Think about it: Instead of spending long hours entering repetitive data for, say, payroll, automation frees your team members to do higher-level—and potentially less—work. That, in turn, gives them the chance to settle into a better career path, one that interests and excites them.
I realize automation isn’t cheap and will cost you money and time to set up. But it will also save you money and time in the long run and help your team thrive.
Outta the way, Jumbo: One last challenge
I’d like to toss one more challenge on what I realize is an already outsized pile. But I believe I can promise that this one will be fulfilling for both you and your team:
Take the time to sit down, talk to each other and get the elephants out of the room.
Ask the questions. Give the answers. Have the conversations (which will be easier than you think) about freedom and flexibility and creating a place where you all want to work.
In 2022, prioritize what John called in our podcast the “human being conversations.” Make room on your schedule for lunches—whether all together, in small groups or individually. Ask them your questions and let your team ask you theirs.
And don’t wait until after tax season—start now and keep it going through the beginning of the year AND through your busy time. That’s right: Even if you can only do a team lunch or snack once every other week, keep it up so you’ve got the pulse of your practice and stay abreast of what’s happening.
I’m also going to give you a bonus challenge: Do the same with your clients (all right, maybe not the lunches, but swap questions with them, too). As with your team, it can be scary to have those conversations. You may not love their answers, and you may have to actually change some things. But is there any better way to create your—and their—ideal firm than to ask them directly what they want?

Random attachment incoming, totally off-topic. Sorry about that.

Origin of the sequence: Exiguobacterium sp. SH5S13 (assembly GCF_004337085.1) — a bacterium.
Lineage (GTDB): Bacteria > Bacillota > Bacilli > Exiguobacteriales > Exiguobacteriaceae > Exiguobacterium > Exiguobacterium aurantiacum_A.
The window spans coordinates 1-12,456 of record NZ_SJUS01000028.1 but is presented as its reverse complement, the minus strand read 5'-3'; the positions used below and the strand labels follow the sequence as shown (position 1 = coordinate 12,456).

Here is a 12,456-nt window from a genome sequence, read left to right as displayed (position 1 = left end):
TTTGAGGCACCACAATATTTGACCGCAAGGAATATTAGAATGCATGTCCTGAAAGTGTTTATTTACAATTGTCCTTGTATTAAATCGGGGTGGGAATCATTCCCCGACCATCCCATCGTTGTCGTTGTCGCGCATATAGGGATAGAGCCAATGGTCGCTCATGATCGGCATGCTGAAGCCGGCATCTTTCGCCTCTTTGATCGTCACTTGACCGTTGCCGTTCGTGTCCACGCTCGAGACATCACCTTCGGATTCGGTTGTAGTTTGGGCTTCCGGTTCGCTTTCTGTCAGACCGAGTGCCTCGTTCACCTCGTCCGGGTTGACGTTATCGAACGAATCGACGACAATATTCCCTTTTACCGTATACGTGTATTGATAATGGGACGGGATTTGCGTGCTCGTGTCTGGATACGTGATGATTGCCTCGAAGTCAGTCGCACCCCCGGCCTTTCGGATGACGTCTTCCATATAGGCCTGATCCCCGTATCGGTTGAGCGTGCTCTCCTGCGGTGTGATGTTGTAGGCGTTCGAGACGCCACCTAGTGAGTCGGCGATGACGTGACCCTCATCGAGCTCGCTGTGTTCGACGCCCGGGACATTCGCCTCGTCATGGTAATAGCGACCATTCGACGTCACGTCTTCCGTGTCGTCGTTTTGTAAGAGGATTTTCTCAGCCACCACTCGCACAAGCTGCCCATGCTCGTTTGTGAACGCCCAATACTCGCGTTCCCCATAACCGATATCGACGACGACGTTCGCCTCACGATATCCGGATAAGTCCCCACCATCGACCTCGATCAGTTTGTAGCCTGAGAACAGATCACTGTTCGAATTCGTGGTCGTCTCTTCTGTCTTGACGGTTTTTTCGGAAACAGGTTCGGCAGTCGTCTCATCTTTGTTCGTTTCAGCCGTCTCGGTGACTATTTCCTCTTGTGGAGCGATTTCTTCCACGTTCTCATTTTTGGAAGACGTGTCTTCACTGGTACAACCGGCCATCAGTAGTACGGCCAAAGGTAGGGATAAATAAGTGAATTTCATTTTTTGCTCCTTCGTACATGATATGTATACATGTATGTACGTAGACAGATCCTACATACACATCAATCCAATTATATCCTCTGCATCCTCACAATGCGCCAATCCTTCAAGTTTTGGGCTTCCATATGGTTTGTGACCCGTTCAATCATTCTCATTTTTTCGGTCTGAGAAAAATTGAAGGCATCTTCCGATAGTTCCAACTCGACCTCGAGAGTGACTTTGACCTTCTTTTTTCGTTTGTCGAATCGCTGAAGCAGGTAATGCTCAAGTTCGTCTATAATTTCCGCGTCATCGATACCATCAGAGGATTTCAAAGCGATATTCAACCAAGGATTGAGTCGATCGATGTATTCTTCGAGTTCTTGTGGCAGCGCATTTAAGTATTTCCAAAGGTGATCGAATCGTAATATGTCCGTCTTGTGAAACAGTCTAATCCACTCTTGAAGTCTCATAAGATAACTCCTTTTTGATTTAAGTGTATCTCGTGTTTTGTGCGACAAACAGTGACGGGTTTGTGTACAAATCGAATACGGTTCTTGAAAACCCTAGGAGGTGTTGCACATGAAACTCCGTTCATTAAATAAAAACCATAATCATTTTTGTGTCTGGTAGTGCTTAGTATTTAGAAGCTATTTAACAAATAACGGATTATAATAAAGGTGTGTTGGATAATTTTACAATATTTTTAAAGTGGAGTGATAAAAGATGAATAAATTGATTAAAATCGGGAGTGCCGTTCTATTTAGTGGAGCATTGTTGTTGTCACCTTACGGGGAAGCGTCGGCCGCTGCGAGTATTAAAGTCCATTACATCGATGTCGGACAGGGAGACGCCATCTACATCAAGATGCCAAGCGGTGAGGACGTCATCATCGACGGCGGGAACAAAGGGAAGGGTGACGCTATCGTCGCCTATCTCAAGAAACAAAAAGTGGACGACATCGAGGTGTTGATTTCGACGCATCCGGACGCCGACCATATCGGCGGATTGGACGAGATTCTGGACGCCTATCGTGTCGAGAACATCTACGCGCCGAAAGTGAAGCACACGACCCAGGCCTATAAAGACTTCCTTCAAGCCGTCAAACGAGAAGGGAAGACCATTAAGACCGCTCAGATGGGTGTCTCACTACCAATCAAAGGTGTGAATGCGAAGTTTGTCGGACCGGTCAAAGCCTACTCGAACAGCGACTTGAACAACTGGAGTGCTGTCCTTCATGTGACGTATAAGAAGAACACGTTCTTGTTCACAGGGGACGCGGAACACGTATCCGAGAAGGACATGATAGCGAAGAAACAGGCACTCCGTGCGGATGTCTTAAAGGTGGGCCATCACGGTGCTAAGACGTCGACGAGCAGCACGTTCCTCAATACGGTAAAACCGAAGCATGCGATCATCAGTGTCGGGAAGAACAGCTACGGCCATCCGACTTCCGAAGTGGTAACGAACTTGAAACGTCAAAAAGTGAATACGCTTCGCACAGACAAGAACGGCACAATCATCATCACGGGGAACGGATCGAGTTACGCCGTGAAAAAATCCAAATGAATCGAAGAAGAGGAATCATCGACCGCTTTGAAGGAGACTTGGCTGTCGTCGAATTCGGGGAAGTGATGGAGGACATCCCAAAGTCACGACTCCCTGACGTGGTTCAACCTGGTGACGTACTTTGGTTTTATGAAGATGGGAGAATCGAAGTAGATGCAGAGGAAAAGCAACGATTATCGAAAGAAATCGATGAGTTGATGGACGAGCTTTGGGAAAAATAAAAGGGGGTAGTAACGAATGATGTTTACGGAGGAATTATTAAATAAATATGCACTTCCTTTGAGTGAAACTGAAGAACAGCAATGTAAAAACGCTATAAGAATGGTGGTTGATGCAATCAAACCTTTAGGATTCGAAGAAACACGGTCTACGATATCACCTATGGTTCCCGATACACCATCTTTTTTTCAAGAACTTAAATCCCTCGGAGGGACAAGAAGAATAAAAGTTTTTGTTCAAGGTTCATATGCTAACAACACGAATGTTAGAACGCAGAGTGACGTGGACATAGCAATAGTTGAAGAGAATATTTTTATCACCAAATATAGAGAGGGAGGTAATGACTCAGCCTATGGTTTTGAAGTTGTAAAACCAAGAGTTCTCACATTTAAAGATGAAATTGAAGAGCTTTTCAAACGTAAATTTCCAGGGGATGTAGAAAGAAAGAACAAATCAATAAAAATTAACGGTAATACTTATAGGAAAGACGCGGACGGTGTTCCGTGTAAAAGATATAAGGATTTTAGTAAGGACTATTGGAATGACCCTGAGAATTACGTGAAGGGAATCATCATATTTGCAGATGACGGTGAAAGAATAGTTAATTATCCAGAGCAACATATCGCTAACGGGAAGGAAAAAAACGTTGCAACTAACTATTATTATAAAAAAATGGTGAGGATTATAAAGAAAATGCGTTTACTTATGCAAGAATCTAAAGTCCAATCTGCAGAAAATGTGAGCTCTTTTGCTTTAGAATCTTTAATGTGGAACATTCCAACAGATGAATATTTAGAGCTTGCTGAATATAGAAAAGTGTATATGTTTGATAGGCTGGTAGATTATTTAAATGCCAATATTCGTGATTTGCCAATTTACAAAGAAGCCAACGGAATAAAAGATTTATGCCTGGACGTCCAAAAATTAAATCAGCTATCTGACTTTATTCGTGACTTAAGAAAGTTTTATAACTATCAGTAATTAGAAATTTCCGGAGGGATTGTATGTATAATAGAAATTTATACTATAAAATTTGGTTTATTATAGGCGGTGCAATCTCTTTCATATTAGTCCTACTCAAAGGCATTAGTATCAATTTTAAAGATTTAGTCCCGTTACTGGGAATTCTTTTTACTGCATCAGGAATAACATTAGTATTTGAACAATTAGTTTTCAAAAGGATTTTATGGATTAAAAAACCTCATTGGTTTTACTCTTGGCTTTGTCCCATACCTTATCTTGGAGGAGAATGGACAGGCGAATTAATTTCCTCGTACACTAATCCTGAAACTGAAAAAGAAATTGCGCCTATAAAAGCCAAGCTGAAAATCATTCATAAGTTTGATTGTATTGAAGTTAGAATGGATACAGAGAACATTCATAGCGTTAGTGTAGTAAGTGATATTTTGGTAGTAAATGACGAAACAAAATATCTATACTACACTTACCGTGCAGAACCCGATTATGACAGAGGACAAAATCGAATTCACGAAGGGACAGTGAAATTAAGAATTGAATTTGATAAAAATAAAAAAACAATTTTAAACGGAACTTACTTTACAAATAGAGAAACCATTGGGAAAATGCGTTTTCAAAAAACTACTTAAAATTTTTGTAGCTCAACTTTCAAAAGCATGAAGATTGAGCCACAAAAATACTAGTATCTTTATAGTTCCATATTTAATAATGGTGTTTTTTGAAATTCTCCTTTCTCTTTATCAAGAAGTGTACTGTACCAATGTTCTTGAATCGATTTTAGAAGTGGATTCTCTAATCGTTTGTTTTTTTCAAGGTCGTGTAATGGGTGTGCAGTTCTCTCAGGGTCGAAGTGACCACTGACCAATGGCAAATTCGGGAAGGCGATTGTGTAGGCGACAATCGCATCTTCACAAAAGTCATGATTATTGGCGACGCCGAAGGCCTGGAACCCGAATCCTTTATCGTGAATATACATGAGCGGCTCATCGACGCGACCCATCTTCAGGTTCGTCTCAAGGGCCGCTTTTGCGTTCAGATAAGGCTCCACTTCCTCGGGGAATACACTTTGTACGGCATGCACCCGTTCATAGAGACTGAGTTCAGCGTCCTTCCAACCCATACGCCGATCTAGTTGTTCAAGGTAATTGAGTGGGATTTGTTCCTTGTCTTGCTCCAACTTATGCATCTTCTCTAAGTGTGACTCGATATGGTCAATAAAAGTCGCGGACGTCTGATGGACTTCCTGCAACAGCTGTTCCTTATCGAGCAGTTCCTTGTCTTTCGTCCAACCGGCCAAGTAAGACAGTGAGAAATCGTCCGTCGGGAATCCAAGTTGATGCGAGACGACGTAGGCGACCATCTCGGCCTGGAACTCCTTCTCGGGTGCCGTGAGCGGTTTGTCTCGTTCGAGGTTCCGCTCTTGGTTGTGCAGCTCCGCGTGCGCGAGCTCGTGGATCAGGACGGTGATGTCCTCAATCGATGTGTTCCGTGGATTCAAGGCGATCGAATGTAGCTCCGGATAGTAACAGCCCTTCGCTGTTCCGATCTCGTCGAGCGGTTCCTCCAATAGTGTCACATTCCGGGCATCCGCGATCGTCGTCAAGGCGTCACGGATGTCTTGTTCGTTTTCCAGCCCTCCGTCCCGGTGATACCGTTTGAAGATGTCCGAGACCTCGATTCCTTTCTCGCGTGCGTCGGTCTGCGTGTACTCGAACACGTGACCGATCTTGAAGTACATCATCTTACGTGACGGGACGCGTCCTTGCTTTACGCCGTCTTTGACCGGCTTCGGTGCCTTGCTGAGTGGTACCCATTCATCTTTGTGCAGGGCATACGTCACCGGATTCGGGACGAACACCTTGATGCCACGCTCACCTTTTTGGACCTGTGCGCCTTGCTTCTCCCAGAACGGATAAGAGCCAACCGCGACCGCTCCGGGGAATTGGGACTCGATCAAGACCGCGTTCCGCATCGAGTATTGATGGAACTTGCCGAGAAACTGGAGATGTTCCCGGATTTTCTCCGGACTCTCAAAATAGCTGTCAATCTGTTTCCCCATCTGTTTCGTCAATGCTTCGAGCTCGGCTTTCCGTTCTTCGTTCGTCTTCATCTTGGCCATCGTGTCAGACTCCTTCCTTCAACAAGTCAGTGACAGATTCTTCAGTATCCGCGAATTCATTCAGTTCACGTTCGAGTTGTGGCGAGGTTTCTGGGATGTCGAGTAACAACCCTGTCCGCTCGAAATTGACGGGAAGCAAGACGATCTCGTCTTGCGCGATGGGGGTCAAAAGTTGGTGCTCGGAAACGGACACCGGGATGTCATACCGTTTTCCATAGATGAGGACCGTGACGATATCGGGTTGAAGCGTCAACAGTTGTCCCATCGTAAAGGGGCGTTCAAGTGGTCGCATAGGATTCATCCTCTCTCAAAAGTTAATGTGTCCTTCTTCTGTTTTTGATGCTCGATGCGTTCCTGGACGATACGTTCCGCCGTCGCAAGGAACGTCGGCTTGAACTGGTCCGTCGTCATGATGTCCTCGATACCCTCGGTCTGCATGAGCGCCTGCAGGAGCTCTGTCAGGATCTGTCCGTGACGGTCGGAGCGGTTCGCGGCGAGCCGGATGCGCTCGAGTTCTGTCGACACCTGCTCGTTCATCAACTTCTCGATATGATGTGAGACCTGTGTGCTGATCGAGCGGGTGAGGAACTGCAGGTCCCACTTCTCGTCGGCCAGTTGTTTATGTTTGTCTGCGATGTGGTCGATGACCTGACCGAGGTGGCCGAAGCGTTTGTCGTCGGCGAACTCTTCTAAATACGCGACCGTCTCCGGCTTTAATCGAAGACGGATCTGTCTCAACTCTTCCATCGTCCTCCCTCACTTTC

What’s left in the room once an elephant has had free rein there can be hard to clean up. So if you really believe that your team and clients are the heartbeat of your company—and trust me, they are—prioritize them in a brand-new way this year by showing those pesky elephants the door before they’ve had a chance to do their thing.
There are different moments throughout the year that cause me to reflect on the passing of time.
I often reflect on just how quickly time seems to pass us by. This reflection typically corresponds with the change of seasons. As someone who lives in Michigan, we experience all four seasons and are often surprised when—in a blink of an eye—our muddy spring is over and the heat of summer that felt suffocating just days ago has mellowed enough to begin turning the tips of the leaves to shades of red and yellow.
You can feel winter just around the corner as you wake up to frost lightly dusting your mums and outdoor plants, and there’s a chill in the morning air. The month of December contains many milestones and holidays, and it just feels like the perfect month to spend some dedicated, quality time reflecting on the year that’s coming to a close, and anticipating and planning for the year ahead.
Sometimes we get so busy in the day-to-day that we forget to celebrate how far we’ve come—and to give thanks to those around us who were there to support us, love us and challenge us to be the best version of ourselves.
So for this December, my assignment to you is quite simple and personal: Take some time to reflect on YOU, from both a personal and professional perspective. Here are a few questions to get you started, and a bonus tip: I find that writing down my answers really helps to focus my thoughts.
What was your favorite memory from 2021? (Where were you, who were you with and how did you feel?)
What’s one thing that you learned about yourself in 2021?
Who do you really want to say thank you to? (Spoiler alert: Tell them, too!)
Who do you want to say “I’m sorry” to? (Not always easy, but always worth it.)
Write down in a single statement what you wish for in 2022. This could be a specific , broad or narrow goal, work or personal.